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Thomas Warner, Paul Benda, Scott Swerdlin, Jason Knievel, Edward Argenta, Bryan Aronian, Ben Balsley, James Bowers, Roger Carter, Pamela Clark, Kirk Clawson, Jeff Copeland, Andrew Crook, Rod Frehlich, Michael Jensen, Yubao Liu, Shane Mayor, Yannick Meillier, Bruce Morley, Robert Sharman, Scott Spuler, Donald Storwold, Juanzhen Sun, Jeffrey Weil, Mei Xu, AL Yates, and Ying Zhang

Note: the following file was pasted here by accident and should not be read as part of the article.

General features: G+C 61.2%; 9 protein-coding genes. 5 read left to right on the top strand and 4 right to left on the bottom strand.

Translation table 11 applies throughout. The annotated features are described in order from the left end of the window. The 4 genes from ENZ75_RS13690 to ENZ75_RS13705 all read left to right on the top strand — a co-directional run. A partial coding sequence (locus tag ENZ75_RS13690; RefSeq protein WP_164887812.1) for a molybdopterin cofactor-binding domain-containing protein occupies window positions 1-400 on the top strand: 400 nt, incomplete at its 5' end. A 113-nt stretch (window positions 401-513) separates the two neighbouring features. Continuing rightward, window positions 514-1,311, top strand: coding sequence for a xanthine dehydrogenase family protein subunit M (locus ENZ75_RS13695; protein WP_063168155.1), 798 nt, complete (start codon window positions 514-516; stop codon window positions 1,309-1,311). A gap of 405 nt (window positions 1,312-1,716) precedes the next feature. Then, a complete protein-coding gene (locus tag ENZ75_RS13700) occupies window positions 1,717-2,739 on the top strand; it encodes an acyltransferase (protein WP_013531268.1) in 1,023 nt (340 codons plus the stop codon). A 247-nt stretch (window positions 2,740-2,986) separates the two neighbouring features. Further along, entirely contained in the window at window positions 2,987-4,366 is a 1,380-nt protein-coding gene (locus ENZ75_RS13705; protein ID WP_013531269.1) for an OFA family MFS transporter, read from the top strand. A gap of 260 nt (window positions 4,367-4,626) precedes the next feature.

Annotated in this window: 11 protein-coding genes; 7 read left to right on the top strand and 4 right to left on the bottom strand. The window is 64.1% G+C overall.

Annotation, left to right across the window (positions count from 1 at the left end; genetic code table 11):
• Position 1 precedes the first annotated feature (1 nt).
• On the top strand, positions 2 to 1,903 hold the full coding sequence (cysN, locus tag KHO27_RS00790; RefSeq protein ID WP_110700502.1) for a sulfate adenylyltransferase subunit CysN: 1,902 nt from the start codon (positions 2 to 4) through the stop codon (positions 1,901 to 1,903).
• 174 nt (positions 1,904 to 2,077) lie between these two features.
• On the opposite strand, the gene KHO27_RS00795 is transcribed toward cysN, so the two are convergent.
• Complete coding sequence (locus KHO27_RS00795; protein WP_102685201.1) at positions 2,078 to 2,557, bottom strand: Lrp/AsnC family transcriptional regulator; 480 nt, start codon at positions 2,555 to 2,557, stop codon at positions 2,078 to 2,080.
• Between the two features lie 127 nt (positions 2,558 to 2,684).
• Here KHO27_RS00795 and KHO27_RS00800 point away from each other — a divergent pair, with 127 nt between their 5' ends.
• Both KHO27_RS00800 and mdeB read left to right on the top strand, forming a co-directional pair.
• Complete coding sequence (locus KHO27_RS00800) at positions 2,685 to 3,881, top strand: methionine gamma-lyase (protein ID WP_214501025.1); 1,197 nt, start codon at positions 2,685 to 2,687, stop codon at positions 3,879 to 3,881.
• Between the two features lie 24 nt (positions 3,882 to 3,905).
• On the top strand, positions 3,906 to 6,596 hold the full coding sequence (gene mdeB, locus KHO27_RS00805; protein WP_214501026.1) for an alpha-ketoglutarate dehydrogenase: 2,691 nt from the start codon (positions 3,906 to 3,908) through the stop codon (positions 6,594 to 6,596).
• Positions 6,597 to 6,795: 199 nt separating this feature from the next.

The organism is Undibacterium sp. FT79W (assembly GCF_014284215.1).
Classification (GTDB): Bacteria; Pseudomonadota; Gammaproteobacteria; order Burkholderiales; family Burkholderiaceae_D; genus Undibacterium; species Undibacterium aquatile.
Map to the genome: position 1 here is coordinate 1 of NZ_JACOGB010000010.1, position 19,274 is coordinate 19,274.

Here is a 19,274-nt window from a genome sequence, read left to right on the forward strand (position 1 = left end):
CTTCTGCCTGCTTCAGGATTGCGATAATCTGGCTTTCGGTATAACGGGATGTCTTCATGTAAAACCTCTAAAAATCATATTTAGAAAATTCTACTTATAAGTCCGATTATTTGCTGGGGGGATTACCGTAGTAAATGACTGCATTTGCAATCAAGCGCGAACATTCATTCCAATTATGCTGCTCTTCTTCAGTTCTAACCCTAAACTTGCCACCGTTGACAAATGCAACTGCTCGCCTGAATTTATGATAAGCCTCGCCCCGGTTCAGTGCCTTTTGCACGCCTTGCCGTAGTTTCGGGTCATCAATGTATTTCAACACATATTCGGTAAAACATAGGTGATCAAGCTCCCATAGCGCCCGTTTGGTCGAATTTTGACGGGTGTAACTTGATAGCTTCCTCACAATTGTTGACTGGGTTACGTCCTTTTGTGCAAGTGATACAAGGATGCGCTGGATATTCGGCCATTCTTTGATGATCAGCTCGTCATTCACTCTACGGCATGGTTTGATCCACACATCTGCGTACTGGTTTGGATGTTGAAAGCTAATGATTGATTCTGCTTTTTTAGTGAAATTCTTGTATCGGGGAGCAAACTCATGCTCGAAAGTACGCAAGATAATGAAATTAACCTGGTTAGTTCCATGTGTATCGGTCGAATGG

The Pentagon, and its 25,000+ occupants, represents a likely target for a future terrorist attack using chemical, biological, or radiological material released into the atmosphere. Motivated by this, a building-protection system, called Pentagon Shield, is being developed and deployed by a number of government, academic, and private organizations. The system consists of a variety of data-assimilation and forecast models that resolve processes from the mesoscale to the city scale to the building scale, and assimilate meteorological and contaminant data that are measured by remote and in situ sensors. This paper reports on a field program that took place in 2004 in the area of the Pentagon, where the aim was to provide meteorological data and concentration data from tracer releases, and to support the development and evaluation of the system. In particular, the results of the field program are being used to improve our understanding of urban meteorological processes, verify the overall effectiveness of the operational building protection system, and verify the skill of the component meteorological, and transport and dispersion, modeling systems. Based on the experience gained in this project, it will be more straightforward to develop similar systems to protect other high-profile facilities against the accidental or intentional release of hazardous material into the atmosphere.

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